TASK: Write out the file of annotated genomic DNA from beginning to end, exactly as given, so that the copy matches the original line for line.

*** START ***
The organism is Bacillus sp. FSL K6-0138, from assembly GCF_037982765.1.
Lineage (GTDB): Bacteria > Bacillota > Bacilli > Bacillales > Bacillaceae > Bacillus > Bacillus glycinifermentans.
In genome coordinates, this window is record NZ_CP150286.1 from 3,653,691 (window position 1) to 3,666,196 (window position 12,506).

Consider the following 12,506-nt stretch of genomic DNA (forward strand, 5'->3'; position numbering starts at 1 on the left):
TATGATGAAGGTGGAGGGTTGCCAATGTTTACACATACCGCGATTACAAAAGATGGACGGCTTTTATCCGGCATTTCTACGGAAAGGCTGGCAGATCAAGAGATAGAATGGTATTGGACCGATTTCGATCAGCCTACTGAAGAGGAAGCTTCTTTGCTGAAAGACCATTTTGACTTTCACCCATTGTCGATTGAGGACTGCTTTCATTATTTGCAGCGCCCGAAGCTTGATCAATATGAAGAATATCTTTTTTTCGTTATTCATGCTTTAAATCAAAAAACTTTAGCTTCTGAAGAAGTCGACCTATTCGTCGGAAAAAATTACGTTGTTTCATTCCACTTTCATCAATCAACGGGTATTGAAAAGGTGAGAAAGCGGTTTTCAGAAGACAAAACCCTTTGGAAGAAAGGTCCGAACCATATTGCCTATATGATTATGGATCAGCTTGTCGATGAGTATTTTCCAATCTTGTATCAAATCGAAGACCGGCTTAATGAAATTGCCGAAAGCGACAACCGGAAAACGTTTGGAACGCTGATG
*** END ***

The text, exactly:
The organism is Bacillus sp. FSL K6-0138, from assembly GCF_037982765.1.
Lineage (GTDB): Bacteria > Bacillota > Bacilli > Bacillales > Bacillaceae > Bacillus > Bacillus glycinifermentans.
In genome coordinates, this window is record NZ_CP150286.1 from 3,653,691 (window position 1) to 3,666,196 (window position 12,506).

Consider the following 12,506-nt stretch of genomic DNA (forward strand, 5'->3'; position numbering starts at 1 on the left):
TATGATGAAGGTGGAGGGTTGCCAATGTTTACACATACCGCGATTACAAAAGATGGACGGCTTTTATCCGGCATTTCTACGGAAAGGCTGGCAGATCAAGAGATAGAATGGTATTGGACCGATTTCGATCAGCCTACTGAAGAGGAAGCTTCTTTGCTGAAAGACCATTTTGACTTTCACCCATTGTCGATTGAGGACTGCTTTCATTATTTGCAGCGCCCGAAGCTTGATCAATATGAAGAATATCTTTTTTTCGTTATTCATGCTTTAAATCAAAAAACTTTAGCTTCTGAAGAAGTCGACCTATTCGTCGGAAAAAATTACGTTGTTTCATTCCACTTTCATCAATCAACGGGTATTGAAAAGGTGAGAAAGCGGTTTTCAGAAGACAAAACCCTTTGGAAGAAAGGTCCGAACCATATTGCCTATATGATTATGGATCAGCTTGTCGATGAGTATTTTCCAATCTTGTATCAAATCGAAGACCGGCTTAATGAAATTGCCGAAAGCGACAACCGGAAAACGTTTGGAACGCTGATG